(Belief B') is a counterfactual statement about what I can rationally imagine to be the case: "I like vanilla ice cream more than I like chocolate*."

    (Belief (not)) is an untrue statement which does not describe world facts, and which is not identical to (Belief B'): ""I like vanilla ice cream more than I like chocolate."

    (Belief B'*) is a true statement about one specific prevailing world fact, that is, the nature of (Belief B'): "(Belief B') resembles (Belief B) in relating flavors of ice cream to my preferences, but also unlike (Belief B because it is not true."

    So it is a conditional system (which is just as we'd expect from a cacophonous epistemic system like that we see in the human mind). (Belief B') is dependently or conditionally true, in view of the nature of related (Belief B'*). I think it is close to a standard definition, that beliefs whose truth value depend upon other beliefs (which themselves depend upon empirical validation) may be properly called "second-order" or "meta-" beliefs.

    The "rational" friends you would seek to supply with good reasons for accommodating "emotional" beliefs, I'd say are actually themselves hamstrung by a hobgoblin. It isn't an epistemic crime to entertain counterfactuals, or to enjoin imaginary worlds, or enjoy a little rational enchantment. Durkheim's phrase for this kind of rigid pseudo-rationality was "the iron cage." God save us (natch) from rationality without irony.

  3. A few years back my Mother took an class for fun where she met (name changed) a guy named Matt. They became friends even though he's kind of an asshole. And it just so happens that even though they met in America, Matt lives in Kyoto, on the other side of the planet, only an hour away from me. He was just home for a visit and happened to meet Mom.

    Matt opens a business in Japan and invites me the "daughter of his personal ball buster" (my mother) to the grand opening party. I meet him, and instantly don't like him. I think he's a dick, (as does mom, but she enjoys his company anyway). But at the open house I meet my now close friend Joe, and never see Matt again. But now I have my awesome friend Joe.

    Sometimes I look back on the impossiblness of my mother meeting a douche bag in America (the kind of person she almost never tolerates), befriends him, then I meet him because he actually lives an hour away from me in Japan and that leads me to a great friendship. And I think, wow, meeting this ass got me a great friend, it's like we're all connected or meant to be or something. The stars aligned for me.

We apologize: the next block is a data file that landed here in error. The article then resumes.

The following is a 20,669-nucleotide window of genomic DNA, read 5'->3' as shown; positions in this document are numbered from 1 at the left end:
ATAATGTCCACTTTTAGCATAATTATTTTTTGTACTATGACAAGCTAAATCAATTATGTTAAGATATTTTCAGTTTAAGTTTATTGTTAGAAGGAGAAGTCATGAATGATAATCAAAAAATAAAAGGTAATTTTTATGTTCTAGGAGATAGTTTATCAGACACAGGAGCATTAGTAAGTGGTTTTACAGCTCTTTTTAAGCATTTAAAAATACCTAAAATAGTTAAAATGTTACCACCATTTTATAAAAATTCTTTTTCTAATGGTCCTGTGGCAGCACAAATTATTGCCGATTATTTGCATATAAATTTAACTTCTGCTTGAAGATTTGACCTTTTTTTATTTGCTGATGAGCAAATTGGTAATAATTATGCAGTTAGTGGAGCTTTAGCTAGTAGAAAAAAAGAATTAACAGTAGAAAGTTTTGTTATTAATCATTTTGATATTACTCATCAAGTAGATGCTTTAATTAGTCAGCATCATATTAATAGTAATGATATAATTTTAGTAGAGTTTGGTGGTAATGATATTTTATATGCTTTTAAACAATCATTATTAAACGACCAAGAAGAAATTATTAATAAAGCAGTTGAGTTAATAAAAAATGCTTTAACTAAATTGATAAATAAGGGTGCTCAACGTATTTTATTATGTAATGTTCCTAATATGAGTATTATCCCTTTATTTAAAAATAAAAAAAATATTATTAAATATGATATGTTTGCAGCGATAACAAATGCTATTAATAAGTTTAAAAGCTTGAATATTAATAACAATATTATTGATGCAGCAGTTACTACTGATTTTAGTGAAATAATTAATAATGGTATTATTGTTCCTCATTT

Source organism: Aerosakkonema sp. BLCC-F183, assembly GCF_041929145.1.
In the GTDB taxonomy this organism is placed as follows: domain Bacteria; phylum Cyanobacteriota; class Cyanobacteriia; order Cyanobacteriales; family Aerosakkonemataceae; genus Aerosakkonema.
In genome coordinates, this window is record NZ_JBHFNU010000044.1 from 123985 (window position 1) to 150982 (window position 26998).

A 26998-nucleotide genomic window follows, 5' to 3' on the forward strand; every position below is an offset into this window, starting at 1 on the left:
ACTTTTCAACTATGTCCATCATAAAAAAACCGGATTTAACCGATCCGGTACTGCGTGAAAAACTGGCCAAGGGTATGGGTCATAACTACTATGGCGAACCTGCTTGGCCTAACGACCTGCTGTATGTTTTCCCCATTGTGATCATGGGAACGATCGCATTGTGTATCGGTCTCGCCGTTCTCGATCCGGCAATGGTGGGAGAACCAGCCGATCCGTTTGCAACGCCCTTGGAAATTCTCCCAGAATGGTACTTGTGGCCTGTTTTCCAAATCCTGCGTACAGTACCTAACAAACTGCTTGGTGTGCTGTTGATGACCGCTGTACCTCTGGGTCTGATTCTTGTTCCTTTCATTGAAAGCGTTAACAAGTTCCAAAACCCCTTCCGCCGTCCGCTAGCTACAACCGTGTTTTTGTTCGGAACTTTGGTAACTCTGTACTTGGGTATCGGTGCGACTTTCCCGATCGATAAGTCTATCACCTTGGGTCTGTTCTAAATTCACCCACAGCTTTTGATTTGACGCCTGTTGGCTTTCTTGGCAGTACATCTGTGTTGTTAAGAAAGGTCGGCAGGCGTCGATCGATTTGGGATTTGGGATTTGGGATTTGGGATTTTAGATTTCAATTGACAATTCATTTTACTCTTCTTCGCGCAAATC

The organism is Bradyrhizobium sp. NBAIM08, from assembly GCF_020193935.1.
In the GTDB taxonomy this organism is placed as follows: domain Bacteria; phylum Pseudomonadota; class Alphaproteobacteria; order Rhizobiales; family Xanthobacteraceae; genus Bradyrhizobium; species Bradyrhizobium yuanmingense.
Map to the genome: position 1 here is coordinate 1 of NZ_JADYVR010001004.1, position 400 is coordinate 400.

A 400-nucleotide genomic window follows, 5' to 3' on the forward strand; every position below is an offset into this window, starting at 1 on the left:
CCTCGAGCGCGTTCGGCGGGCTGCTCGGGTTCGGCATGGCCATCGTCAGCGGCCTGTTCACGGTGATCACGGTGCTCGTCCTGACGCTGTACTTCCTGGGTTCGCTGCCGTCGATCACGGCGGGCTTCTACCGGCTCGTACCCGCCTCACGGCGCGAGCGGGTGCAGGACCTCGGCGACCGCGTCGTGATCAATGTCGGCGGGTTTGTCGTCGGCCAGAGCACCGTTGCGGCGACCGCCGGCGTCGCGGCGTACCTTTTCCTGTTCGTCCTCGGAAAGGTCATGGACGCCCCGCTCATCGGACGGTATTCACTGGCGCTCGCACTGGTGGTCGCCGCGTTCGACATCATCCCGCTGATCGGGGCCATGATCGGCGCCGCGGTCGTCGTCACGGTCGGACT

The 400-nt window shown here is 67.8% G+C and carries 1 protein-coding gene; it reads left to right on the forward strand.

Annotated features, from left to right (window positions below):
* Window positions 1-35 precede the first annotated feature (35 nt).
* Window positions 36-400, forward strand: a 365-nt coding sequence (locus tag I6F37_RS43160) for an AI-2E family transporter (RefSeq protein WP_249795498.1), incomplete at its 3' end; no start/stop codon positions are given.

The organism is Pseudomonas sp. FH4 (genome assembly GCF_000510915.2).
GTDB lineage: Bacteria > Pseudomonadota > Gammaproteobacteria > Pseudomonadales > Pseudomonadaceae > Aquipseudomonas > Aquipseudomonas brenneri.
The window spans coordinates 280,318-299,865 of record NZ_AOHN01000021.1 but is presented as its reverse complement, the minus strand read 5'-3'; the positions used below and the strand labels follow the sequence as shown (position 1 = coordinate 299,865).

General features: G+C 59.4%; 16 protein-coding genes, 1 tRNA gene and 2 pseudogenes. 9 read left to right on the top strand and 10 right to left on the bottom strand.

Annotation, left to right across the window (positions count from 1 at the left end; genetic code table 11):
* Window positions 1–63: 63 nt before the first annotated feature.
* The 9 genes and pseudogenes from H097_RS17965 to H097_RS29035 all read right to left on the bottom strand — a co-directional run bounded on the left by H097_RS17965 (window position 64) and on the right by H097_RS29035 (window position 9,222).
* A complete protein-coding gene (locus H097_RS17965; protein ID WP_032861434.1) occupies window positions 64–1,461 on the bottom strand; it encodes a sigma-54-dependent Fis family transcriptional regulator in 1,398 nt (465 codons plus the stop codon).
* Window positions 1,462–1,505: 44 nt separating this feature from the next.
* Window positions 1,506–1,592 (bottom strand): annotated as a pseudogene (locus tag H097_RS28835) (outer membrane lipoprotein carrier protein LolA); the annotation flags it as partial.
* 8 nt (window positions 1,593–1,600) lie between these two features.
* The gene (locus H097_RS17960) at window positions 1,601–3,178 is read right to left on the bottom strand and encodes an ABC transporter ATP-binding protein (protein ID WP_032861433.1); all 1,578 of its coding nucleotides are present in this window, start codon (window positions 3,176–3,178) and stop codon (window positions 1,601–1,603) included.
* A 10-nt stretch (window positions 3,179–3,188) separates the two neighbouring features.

Do I think that this really happened? Mmmm, not really. I have no proof either way, so I crack it up to a coincidence. But it's still nice to think that the world allowed an asshole to do a good deed indirectly and intervened on my behalf to give me a cool friend. It makes me feel better, and it doesn't do any harm to muse over it.

    What would cause harm is if that friendship then started to become a negative experience and I used the strange way of our meeting to justify staying in a self destructive friendship. Because obviously "We were meant to meet for some reason". So I have to "stick it out".

    Not really the same as your story. But I think a mild attachment to the "story" we make is fine. Life is hard, and short, and denying the self of the pleasure of fantasy for comfort is pointless if it makes the process of living easier. It's when the fantasy REPLACES the reality of the situation that bothers me.

    I think that thinking of a negative situation illustrates this beautifully. There is a super bitch at work, that I can't stand. She's vicious, and everyone around her says behind her back that "one day she'll get hers", for being such a vicious person. Will she really? No idea. But thinking it doesn't hurt anyone and it makes us feel better. It's the going out and buying the cyanide yourself to uphold the idea that she's "getting what she deserves" that takes it too far. The positive version of this holds the same principle. You're mom fantasizing about her husband and dog waiting in heaven makes her feel better and does no one harm. It's the going out and joining a church so she can join them that has potential side effects. Changing actions to fit the fantasy = bad. Having a fantasy = good / neutral.

  4. You shouldn't conflate the products of instrumental reasoning and emotional rationalizing, they seem two entirely separate realms of information and decisions. That is, when reasoning about a dead loved one, you should probably use different systems of thought to determine how you feel about them and the instrumental reality of their remains.

    To project the memory of a loved one into a warm, imaginary place is not the same as to deny the physics of what they've left behind.